FOR THE LAST MANY YEARS, weekday exercise has been a first-thing-in-the-morning activity. Get up and get it done before any work and family obligations, following oft-shared advice. Some mornings it’s the gym, some mornings a 2-mile walk through the neighborhood.
This morning, the soaking rain that moved through overnight was still hanging around when I got up. Ordinarily, that would be no problem — a trip to the gym for a brisk half-hour on the elliptical. Of course, gyms are closed now, so that meant there wasn’t much to do except ride out the weather.
Which I did over the course of the day, jumping on numerous Zoom meetings, drafting messaging, and doing my best to learn as much as I could at the new gig.
Twitter, though. Twitter, man. I have a browser tab open to Twitter all day long for professional reasons, and today I participated in a great online discussion of things we higher-ed marcomms types need to be keeping our eye on. But that also means I regularly expose myself to the less reputable side of Twitter, the online free-for-all where everyone — everyone — feels empowered to weigh in with their own expertise, whether it’s legitimate or self-conveyed.
And today, that had me a bit more jittery. My work continued to provide welcome distraction, but the Twitter noise — ominous predictions especially — was impossible to filter out. I was left feeling angsty.
By this afternoon, the rain had drifted eastward, and though the skies remained appropriately gloomy considering our shared circumstances, the weather was fine for a walk. I finished up work, did a final check-in with a team member, and put on my sweatshirt to head out.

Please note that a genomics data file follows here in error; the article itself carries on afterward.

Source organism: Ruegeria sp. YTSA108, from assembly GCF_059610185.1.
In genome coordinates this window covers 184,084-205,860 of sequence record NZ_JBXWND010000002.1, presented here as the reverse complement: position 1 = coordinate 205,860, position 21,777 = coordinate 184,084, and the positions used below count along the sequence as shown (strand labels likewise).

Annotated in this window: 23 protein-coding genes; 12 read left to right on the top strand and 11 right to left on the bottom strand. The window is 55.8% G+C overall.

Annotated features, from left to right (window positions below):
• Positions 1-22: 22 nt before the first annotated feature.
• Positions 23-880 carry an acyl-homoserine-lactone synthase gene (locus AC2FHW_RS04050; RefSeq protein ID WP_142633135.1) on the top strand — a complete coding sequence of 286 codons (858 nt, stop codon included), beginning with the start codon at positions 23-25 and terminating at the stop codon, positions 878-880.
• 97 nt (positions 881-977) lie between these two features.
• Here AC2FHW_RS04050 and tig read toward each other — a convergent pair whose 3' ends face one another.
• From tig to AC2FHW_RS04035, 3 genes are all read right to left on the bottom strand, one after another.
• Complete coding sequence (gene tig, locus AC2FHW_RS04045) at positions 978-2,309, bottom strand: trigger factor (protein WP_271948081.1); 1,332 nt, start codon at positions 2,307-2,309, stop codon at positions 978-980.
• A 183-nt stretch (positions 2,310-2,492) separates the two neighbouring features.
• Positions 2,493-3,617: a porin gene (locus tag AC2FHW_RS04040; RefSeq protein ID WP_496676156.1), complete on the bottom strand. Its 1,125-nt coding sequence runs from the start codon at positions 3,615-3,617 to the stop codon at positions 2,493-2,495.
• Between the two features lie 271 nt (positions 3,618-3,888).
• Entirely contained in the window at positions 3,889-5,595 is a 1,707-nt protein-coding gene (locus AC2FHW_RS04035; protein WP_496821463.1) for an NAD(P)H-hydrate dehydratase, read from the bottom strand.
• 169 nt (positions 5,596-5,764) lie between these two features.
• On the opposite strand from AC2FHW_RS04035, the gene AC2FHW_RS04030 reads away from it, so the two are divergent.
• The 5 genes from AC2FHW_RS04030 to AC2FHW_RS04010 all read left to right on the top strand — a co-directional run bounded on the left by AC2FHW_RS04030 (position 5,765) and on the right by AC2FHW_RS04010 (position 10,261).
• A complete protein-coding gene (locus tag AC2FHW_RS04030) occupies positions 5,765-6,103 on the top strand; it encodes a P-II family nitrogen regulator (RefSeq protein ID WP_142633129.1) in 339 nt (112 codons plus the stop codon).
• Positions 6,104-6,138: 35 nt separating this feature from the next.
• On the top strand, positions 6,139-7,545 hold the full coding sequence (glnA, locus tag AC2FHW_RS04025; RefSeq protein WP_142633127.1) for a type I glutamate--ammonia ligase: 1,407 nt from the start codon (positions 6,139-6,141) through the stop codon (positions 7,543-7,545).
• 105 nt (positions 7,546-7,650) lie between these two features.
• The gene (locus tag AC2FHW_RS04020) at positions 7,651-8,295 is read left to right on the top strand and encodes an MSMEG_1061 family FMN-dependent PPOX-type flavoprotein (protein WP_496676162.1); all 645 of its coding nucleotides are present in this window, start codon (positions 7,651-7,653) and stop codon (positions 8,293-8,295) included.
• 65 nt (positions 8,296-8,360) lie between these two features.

The activity did me well, and not entirely because of the physical exertion. Twice as I strode diligently, I encountered neighbors and friends, giving me the chance to chat for a few minutes about … well, everything that’s going on in the wider world. We talked with compassion and kindness, empathizing with our common situations and wishing each other well. At any other time these would have been meaningless, forgettable interactions, but today they were oases — islands of normalcy amidst a raging storm of fear, anger, anxiety, and uncertainty.
And here’s the thing: I walked away from them feeling better. Not rainbows-and-unicorns better, but just less flattened, less adrift. My heart was a little lighter. Not a lot, but enough to notice.
Connect with your peeps, friends, however works best for you. Whether it’s a walk observing the 6-foot distance or a FaceTime with your bestie or just a damn phone call with your mom, connect with your peeps. The normalcy will do you well.
At least, that’s what I found. | DL